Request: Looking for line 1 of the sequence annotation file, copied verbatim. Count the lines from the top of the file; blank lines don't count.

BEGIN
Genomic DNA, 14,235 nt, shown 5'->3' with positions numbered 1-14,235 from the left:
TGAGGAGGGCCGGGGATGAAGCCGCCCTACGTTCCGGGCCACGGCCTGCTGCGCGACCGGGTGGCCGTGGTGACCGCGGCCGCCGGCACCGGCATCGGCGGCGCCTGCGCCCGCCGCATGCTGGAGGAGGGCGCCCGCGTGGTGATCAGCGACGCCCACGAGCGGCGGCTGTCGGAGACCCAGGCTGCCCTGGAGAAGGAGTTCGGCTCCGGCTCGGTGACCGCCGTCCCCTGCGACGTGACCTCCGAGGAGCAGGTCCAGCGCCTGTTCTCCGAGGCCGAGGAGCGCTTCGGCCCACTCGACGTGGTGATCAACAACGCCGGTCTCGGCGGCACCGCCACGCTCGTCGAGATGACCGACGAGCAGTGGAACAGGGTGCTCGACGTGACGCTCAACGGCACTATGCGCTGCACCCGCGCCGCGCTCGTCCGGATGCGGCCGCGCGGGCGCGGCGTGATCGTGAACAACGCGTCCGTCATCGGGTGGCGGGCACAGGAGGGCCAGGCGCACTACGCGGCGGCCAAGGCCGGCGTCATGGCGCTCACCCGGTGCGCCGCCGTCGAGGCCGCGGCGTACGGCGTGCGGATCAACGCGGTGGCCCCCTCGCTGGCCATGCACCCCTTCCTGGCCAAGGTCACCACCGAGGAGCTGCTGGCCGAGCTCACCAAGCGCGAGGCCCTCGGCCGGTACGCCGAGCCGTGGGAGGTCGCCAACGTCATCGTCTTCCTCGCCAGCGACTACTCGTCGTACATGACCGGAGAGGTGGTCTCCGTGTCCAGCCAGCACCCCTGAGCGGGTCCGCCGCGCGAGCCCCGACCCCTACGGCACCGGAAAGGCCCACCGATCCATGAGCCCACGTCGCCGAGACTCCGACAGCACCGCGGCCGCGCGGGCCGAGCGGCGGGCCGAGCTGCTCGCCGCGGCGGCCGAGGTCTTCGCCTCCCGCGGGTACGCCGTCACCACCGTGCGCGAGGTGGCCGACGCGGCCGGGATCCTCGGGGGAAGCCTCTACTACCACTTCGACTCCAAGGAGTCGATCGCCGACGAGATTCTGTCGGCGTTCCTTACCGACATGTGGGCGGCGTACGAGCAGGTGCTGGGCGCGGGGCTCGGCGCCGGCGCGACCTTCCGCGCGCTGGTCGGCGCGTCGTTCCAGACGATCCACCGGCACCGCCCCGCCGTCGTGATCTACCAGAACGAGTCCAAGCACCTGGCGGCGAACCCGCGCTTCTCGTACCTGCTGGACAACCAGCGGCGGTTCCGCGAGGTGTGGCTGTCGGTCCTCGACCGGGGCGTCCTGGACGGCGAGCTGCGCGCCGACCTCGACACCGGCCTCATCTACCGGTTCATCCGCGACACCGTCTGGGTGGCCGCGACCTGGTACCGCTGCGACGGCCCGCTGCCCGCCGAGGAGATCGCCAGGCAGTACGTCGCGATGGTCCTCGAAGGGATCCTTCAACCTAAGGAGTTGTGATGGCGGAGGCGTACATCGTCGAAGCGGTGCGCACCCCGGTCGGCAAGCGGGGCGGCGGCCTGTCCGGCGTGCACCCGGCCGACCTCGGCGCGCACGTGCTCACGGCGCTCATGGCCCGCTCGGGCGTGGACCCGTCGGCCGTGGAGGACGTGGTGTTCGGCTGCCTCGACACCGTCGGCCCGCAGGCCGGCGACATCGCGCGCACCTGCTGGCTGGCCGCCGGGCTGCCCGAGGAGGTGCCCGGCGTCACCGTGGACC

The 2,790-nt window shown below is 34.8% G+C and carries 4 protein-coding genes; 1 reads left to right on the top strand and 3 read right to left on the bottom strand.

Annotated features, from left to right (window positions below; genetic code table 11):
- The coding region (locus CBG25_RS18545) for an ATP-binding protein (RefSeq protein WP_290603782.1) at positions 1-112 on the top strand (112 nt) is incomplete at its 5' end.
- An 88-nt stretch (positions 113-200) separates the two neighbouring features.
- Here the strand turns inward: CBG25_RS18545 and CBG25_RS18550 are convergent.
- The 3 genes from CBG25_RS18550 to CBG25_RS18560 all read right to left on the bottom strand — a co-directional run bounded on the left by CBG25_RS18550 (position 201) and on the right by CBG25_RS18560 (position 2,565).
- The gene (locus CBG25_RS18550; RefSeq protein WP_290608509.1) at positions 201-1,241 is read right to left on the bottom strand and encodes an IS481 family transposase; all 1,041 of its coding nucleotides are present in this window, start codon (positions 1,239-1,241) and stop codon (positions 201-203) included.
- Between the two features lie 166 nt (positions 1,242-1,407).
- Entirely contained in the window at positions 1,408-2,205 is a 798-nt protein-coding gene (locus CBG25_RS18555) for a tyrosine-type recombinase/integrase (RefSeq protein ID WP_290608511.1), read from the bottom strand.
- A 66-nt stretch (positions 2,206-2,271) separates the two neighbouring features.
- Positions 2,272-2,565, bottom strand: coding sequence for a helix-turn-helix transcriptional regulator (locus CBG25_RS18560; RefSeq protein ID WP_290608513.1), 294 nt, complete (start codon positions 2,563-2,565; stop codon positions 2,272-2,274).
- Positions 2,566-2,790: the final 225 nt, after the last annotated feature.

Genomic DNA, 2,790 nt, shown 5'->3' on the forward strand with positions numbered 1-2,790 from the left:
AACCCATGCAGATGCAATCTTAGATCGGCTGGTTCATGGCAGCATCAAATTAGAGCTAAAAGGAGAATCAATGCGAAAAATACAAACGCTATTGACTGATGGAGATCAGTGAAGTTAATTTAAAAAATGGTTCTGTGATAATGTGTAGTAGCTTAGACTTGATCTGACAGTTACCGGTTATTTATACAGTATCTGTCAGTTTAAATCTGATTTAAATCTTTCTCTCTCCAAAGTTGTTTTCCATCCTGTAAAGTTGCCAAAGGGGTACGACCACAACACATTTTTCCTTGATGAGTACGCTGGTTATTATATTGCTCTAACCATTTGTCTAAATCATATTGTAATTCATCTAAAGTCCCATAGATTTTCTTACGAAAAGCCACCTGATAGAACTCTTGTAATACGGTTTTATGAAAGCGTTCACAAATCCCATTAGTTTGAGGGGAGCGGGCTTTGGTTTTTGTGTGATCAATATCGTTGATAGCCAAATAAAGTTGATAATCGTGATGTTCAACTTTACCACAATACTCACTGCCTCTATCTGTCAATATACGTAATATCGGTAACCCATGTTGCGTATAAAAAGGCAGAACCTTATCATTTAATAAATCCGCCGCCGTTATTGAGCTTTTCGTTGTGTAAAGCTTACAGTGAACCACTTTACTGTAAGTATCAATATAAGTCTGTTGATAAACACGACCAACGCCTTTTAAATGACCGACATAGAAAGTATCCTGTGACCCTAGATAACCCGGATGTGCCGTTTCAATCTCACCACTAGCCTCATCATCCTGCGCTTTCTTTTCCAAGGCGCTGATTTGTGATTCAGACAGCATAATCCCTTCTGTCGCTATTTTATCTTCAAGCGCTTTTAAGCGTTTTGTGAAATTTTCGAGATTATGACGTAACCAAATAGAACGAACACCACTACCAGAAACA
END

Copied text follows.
Genomic DNA, 14,235 nt, shown 5'->3' with positions numbered 1-14,235 from the left: